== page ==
Working Groups met in Zoom rooms to discuss tough questions, have thoughtful discussions and, ultimately, develop actionable outputs to help untangle the Wicked Problems. While we began with nine WPs, over the two days of discussion, those nine groups combined forces to end up with six groups for maximum impact.
Invasion of the Degree Snatchers: Stacked microcredentials vs. traditional degrees
Frankensteining strategy into tools
365+ Days Later: Post-pandemic best practices
Nightmare on Accessibility Street: Creating a space + place for all online
Brainscan 2021: XR, deepfakes and gamified experiences
Mirror, Mirror Spotlight on the Wall, Whose Voice is Not Being Heard at All: “Dial S for Success: Voice + Choice + Community-Building for Lifelong-Learning”, a combination of:
Silence of the Students: Why we need to prioritize voice + choice for lifelong learning
The Shining of the spotlight on DEI (Diversity Equity Inclusion) in education
Mirror, Mirror: Encouraging positive mental health & wellness practices
“The experience of serving as an Unconference co-facilitator for conversations about what we have learned about teaching-training-learning (“365+ Days Later: Post-Pandemic Best Practices”) — and, more importantly, what we can do with what we have learned — gave me an opportunity to explore the transformations we have seen since COVID-19 moved substantial numbers of people in our communities from onsite to online learning,” said Paul Signorelli, ShapingEDU Storyteller in Residence and Unconference facilitator Paul Signorelli. “We have seen the struggles. We have seen the pain of learners and learning facilitators trying to adapt to a world they hadn’t imagined and, frankly, were not much enamored of inhabiting, much less sustaining. And we have seen incredible moments of creativity and adaptability that remind us we can do much more than we imagine we are capable of doing if we are immersed in a supportive community with members willing to adapt to changing circumstances in a world that seems hell-bent on continually throwing challenges at us.” (Read Signorelli's ShapingEDU blog post about the event.)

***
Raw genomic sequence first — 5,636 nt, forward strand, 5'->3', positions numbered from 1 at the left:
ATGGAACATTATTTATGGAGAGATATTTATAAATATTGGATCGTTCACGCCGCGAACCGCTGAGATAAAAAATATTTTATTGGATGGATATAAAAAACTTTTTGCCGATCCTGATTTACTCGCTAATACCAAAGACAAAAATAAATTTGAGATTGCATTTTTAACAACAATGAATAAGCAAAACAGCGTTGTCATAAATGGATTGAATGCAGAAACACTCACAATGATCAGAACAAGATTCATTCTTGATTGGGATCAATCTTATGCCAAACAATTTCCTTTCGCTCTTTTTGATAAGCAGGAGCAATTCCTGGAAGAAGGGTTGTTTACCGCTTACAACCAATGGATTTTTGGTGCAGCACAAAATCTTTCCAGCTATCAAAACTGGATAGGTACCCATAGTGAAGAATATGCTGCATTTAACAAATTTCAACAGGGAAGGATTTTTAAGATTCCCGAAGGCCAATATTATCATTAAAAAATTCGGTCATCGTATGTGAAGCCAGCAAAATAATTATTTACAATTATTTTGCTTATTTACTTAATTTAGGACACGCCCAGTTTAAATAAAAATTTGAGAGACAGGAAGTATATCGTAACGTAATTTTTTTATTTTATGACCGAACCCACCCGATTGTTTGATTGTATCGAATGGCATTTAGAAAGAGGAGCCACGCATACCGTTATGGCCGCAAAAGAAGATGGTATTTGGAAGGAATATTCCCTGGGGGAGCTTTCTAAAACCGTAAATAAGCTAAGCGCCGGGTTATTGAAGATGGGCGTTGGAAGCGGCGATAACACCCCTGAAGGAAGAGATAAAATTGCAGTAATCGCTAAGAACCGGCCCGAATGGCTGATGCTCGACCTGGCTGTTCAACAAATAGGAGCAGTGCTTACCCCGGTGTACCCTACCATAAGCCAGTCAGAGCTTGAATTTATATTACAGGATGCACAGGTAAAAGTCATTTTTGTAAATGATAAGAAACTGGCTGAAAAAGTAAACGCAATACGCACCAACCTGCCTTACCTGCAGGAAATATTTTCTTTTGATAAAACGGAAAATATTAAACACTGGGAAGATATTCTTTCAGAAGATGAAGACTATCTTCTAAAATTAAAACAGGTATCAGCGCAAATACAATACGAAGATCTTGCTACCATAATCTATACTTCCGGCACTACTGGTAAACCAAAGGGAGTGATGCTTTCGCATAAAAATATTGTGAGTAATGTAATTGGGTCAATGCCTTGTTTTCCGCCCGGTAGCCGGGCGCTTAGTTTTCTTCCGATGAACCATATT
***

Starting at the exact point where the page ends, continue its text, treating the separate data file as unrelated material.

Special thanks to all our facilitators who guided these thoughtful discussions during the Unconference and to Tim Gabrielson, guest speaker and magician, who wowed us with the many tricks up his sleeves and on our computer screens!
The final day at the Unconference ended on a high note by inviting three students — Lance Israel Lim, John Janezic and Sophie Jones — to share their thoughts on this year’s Wicked Problems. From surviving and learning through a pandemic to interdisciplinary leadership to anti-racism and accessibility, these lifelong learners gave participants fresh perspectives towards solving our most Wicked Problems in education.
Enlightened by the students’ perspectives, attendees got back to work to develop actionable outputs, resources and products related to the Wicked Problems and then share them with all attendees. “I was so impressed with each group’s ability to learn from the antifragile ‘bootcamp’ and apply those skills to the Wicked Problem solving working sessions,” said Pierotti. “It was inspiring to see the ShapingEDU community members in action!” Changemakers celebrated a job well done and enjoyed a Wrap Party and Concert in VirBELA, courtesy of Workday!
Next steps for the community
For the ShapingEDU community, the Unconference is a launchpad for new projects and new beginnings. For example, Signorelli and his Wicked Problem Working Group are already beginning next steps for their project, like crafting a description of who they are, what they want to accomplish and how they will document and share information about how they can build upon what we have learned up to this point in pandemic-era thinking. “The formal conclusion of the 2021 Unconference was not as much an ending as a marker in a much longer journey upon which we long ago embarked and are continuing, enthusiastically, to navigate,” said Signorelli.
ShapingEDU community leaders are currently discussing and developing the next five calls to action for the community in 2022 and beyond. “I’m excited to work with the community to make these solutions come to life,” said Pierotti.
Storyteller in Residence and graphic facilitator Karina Branson (Conversketch) beautifully synthesized the week’s outputs with her graphic recordings. “Visuals connect multiple senses — auditory, verbal, visual — and that helps spark memories of the conversations, details, and connections made during the Unconference,” said Branson. “Sharing the visuals with the community during and after the Unconference is a tool to use to reflect and build on the ideas the group is working with, and even share those with others who weren't at the event.”
ShapingEDU is grateful to all who made the Unconference possible, including our phenomenal Co-conveners: